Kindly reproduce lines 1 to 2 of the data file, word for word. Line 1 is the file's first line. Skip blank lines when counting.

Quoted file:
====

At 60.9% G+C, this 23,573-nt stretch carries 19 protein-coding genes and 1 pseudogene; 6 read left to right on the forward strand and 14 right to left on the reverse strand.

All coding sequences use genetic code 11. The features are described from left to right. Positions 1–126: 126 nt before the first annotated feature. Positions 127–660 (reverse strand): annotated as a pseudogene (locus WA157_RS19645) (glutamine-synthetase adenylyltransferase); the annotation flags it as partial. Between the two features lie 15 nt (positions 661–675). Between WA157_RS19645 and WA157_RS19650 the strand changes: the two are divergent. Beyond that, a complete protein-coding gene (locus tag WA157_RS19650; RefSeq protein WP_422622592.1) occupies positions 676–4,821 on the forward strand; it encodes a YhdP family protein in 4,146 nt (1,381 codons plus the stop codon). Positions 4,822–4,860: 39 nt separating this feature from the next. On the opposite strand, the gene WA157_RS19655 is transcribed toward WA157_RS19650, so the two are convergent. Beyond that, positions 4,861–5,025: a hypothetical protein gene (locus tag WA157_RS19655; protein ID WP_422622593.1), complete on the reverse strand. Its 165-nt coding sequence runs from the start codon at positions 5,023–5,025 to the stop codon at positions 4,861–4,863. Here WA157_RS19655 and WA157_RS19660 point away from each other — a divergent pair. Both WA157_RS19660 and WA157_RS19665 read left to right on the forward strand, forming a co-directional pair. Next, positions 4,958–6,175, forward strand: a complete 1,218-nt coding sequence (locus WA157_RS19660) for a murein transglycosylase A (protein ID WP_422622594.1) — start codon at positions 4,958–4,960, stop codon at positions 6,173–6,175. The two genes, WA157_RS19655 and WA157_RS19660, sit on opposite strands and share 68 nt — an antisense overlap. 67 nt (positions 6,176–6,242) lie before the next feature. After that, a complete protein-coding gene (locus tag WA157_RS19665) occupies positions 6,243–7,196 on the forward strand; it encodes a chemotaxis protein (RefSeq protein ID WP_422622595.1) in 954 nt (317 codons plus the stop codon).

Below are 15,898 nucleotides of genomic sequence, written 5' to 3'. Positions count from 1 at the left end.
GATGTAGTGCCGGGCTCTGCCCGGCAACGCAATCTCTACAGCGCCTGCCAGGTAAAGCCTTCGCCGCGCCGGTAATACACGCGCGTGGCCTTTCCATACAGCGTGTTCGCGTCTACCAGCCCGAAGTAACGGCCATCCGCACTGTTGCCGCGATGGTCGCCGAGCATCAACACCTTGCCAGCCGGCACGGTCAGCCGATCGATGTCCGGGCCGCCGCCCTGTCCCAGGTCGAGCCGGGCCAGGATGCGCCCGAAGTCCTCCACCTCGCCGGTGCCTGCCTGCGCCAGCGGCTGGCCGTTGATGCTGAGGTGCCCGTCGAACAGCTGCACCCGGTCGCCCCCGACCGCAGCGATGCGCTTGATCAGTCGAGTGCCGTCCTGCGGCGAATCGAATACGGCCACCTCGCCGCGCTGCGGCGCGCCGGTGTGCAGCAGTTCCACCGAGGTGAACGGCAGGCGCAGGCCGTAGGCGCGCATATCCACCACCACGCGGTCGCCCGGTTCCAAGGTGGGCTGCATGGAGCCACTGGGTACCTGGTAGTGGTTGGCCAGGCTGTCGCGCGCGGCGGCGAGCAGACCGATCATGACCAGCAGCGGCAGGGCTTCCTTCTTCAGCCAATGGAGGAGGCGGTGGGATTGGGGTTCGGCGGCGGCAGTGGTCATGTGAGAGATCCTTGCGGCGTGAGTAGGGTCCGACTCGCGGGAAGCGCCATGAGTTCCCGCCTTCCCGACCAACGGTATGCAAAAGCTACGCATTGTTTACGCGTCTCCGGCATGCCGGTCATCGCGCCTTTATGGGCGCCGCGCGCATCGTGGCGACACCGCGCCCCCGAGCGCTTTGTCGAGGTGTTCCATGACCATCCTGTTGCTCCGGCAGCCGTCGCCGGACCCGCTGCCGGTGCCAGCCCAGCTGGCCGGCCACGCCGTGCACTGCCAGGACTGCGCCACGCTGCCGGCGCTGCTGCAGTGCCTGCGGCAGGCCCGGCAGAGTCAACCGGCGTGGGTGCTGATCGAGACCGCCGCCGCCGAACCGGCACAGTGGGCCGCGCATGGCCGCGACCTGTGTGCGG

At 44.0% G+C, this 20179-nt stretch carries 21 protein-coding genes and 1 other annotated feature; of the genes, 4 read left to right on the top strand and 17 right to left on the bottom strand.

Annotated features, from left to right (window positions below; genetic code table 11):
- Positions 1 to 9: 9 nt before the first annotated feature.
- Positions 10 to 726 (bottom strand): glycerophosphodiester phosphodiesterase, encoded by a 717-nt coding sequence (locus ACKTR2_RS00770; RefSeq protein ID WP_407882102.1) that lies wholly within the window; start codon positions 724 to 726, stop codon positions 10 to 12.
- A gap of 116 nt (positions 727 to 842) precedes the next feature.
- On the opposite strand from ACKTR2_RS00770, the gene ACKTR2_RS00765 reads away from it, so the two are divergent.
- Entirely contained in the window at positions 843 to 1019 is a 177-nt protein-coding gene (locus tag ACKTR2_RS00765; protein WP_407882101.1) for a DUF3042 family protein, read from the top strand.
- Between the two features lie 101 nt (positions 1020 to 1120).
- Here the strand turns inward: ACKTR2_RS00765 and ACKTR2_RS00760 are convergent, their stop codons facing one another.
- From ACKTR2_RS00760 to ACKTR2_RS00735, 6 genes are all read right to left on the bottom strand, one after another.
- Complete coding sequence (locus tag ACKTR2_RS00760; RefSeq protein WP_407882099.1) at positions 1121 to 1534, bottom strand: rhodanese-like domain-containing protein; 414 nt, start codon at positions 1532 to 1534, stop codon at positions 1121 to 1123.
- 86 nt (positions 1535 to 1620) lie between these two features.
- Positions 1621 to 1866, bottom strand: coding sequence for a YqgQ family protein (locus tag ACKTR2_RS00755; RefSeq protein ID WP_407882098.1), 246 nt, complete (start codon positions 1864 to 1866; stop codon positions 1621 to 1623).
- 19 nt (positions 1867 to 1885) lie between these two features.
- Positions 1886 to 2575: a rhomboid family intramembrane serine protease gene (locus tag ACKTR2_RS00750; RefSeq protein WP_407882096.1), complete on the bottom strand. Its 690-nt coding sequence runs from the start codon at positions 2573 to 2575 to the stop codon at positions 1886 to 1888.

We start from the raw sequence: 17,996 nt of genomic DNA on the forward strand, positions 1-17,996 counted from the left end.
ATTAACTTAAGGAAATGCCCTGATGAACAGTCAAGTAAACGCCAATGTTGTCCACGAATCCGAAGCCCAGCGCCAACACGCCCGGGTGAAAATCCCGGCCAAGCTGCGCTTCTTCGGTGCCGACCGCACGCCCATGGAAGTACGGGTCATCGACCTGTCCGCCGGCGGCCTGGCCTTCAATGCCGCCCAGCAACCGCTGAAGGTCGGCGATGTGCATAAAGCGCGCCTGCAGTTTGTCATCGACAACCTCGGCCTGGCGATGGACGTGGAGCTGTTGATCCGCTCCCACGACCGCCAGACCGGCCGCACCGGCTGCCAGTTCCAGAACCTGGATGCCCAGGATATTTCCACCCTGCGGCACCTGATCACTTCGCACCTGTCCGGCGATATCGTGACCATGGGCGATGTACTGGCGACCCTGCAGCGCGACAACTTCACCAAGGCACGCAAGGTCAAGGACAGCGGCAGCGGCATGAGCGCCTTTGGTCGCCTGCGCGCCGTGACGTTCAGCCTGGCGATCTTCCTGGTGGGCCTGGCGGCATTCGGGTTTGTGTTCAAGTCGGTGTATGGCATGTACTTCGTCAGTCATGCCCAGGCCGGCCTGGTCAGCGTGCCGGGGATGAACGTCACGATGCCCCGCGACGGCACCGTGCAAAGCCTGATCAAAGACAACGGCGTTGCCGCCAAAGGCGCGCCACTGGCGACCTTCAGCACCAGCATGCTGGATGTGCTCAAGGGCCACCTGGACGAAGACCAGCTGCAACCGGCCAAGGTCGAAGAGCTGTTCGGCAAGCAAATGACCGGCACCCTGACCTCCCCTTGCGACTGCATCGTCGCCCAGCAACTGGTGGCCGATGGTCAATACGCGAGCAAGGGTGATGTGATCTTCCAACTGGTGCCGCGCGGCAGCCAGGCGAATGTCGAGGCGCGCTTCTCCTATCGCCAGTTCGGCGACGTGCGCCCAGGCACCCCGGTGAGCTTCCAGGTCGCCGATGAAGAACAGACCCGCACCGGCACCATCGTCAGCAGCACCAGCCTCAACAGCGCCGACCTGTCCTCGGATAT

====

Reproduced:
At 60.9% G+C, this 23,573-nt stretch carries 19 protein-coding genes and 1 pseudogene; 6 read left to right on the forward strand and 14 right to left on the reverse strand.

All coding sequences use genetic code 11. The features are described from left to right. Positions 1–126: 126 nt before the first annotated feature. Positions 127–660 (reverse strand): annotated as a pseudogene (locus WA157_RS19645) (glutamine-synthetase adenylyltransferase); the annotation flags it as partial. Between the two features lie 15 nt (positions 661–675). Between WA157_RS19645 and WA157_RS19650 the strand changes: the two are divergent. Beyond that, a complete protein-coding gene (locus tag WA157_RS19650; RefSeq protein WP_422622592.1) occupies positions 676–4,821 on the forward strand; it encodes a YhdP family protein in 4,146 nt (1,381 codons plus the stop codon). Positions 4,822–4,860: 39 nt separating this feature from the next. On the opposite strand, the gene WA157_RS19655 is transcribed toward WA157_RS19650, so the two are convergent. Beyond that, positions 4,861–5,025: a hypothetical protein gene (locus tag WA157_RS19655; protein ID WP_422622593.1), complete on the reverse strand. Its 165-nt coding sequence runs from the start codon at positions 5,023–5,025 to the stop codon at positions 4,861–4,863. Here WA157_RS19655 and WA157_RS19660 point away from each other — a divergent pair. Both WA157_RS19660 and WA157_RS19665 read left to right on the forward strand, forming a co-directional pair. Next, positions 4,958–6,175, forward strand: a complete 1,218-nt coding sequence (locus WA157_RS19660) for a murein transglycosylase A (protein ID WP_422622594.1) — start codon at positions 4,958–4,960, stop codon at positions 6,173–6,175. The two genes, WA157_RS19655 and WA157_RS19660, sit on opposite strands and share 68 nt — an antisense overlap. 67 nt (positions 6,176–6,242) lie before the next feature. After that, a complete protein-coding gene (locus tag WA157_RS19665) occupies positions 6,243–7,196 on the forward strand; it encodes a chemotaxis protein (RefSeq protein ID WP_422622595.1) in 954 nt (317 codons plus the stop codon).